Good in-tent-ions: Exhibit Columbus preps for second exhibition’s opening weekend Aug. 23-24

The inaugural gathering served as something of a passionate tent revival for Columbus’ creative vision among Modernist meccas.

Such was the first Exhibit Columbus opening party two years ago in Mill Race Park, where a capacity crowd of 700 people from all over the nation gathered under a tent to celebrate a three-month public exhibition that eventually garnered worldwide attention.

Now Exhibit Columbus leaders have announced that it’s time to get the latest party started — or at least publicize it and get ticket sales moving, all a month earlier than the timeline for the 2017 festivities.

“I don’t think I can personally remember any other event where so many people looked like they were thoroughly enjoying themselves,” said Jeff Baker, a co-organizer of the 2017 event and now in the same role for the upcoming gathering. “And the sense of unity I felt there was so incredibly strong.”

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He and John Pickett, the other co-organizer, aim to build the Aug. 24 opening party into something equally memorable. The $175-per-person event will feature a cocktail reception, dinner, and live entertainment by Chicago-based rhythmic quintet, Dos Santos.

People began buying tickets within the first hour they were available online a week ago, according to Baker.

The Exhibit Columbus exhibition, titled “Good Design and Community,” will be Aug. 24 to Dec. 1 with 18 temporary installations. The free event, held every other year, focuses on art, architecture and design, and uses new, pop-up installations from the world’s leading designers to highlight existing structures and landscapes in a city known globally for its Modernist legacy.

In addition to that, Columbus’ architectural standing includes seven National Historic Landmarks.

The 2017 exhibition attracted an estimated 40,000 people, and several of its installations enjoyed a second life in such prestigious locales as The National Building Museum in Washington. D.C. and the Venice Biennale of Architecture, the world’s largest art and architecture festival.

As part of the weekend’s celebrations, Exhibit Columbus will host four curated conversations that will be presented in two locations:

Aug. 23 in Eero Saarinen’s North Christian Church at 850 Tipton Lane.

Aug. 24 in Eliel Saarinen’s First Christian Church, which helped launch the city’s architectural reputation, at 531 Fifth St.

These conversations will feature participants from the exhibition, including the J. Irwin and Xenia S. Miller Prize recipients, Washington Street Civic Project Leaders, and University Design Research Fellows. Each conversation will be moderated by Exhibit Columbus curatorial advisors: Sean Anderson, Museum of Modern Art; Jennifer Dunlop Fletcher, San Francisco Museum of Modern Art; Donna Sink, Rowland Design and Architect; and Mimi Zeiger, critic and curator.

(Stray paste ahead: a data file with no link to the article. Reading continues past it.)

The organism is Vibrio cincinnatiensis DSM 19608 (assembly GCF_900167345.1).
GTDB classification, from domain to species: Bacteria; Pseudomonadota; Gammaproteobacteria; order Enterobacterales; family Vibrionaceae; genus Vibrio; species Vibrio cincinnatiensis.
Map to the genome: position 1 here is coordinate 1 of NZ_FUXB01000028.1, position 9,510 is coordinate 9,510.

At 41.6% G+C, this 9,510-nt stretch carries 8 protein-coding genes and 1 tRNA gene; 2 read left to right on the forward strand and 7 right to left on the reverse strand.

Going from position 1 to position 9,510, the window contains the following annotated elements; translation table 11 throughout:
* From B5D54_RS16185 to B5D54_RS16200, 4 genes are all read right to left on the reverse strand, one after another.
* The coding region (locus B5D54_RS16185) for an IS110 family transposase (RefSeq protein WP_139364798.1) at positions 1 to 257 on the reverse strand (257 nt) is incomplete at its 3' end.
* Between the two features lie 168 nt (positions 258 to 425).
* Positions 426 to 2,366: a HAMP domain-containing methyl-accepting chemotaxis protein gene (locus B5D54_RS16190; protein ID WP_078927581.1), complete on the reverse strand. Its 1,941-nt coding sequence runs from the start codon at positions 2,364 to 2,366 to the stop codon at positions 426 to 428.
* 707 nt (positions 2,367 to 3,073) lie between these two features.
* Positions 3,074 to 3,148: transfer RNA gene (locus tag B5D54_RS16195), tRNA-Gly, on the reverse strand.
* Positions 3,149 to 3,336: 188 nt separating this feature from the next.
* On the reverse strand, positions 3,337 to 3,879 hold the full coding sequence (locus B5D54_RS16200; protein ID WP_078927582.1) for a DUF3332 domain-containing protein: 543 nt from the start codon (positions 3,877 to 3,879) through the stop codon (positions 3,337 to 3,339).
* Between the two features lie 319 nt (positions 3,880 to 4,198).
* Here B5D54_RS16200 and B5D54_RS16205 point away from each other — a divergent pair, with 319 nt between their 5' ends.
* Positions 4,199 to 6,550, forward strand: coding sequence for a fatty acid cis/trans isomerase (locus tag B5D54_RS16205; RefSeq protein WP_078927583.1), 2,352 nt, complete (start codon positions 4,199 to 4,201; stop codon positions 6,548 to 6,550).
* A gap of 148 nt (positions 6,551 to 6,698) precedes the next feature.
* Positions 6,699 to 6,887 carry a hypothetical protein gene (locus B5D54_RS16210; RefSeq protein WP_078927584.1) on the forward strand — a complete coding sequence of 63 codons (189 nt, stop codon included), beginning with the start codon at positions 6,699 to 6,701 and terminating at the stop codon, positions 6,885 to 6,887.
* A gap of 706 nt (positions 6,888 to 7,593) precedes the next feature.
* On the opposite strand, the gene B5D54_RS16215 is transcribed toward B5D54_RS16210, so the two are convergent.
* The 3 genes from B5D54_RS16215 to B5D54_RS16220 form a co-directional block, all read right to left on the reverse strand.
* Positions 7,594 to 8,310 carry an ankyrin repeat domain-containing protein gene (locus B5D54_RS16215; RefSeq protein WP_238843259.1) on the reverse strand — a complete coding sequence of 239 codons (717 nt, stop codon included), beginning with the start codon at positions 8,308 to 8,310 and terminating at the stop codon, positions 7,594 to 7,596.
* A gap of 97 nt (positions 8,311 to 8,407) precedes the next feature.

“As much as the opening party is a celebration of all the hard work that goes into the celebration, those free events really are designed for everyone to come out and experience as much of those conversations as they want,” said Hannah Brokenshire, Exhibit Columbus’ communications director.

A list of which designers are speaking on which day will be released later, according to Brokenshire.

What organizers are doing with the discussions this time around is more closely related to discussions from the 2018 Exhibit Columbus symposium. That included one public conversation at North Christian Church and one at First Christian Church — discussions that Brokenshire referred to as “magical moments.”

At the First Christian site before and afterward, people milled about the Bartholomew County Public Library plaza, “activating even that space and using it just as it was meant to be used as part of the community’s living room,” Brokenshire said.

Borrowing from the symposium format for the exhibition makes even more sense, Brokenshire said, when one considers that all the exhibition designers spoke at the 2018 symposium.

“It allowed us to establish a longer relationship with them,” she said.

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What: Four curated conversations that will unfold in two locations: Aug. 23 in Eero Saarinen’s North Christian Church at 850 Tipton Lane; Aug. 24 in Eliel Saarinen’s First Christian Church, 531 Fifth St. These conversations will feature participants from the exhibition, including the J. Irwin and Xenia S. Miller Prize recipients, Washington Street Civic Project Leaders, and University Design Research Fellows.

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The Exhibit Columbus exhibition is a once-every-two-years display of a wide variety temporary architectural installations meant to highlight or somehow connect to nearby, permanent structures and buildings in Columbus.

The exhibition is set for Aug. 24 to Dec. 1 and is an exploration of art, architecture, and design.

Exhibit Columbus seeks to celebrate Columbus’ heritage while making it relevant in new and modern ways, according to organizers. It is the signature project of Landmark Columbus, which was created in 2015 to care for the design heritage of Columbus, and is under the umbrella of The Heritage Fund — the Community Foundation of Bartholomew County.

To learn more, visit: exhibitcolumbus.org

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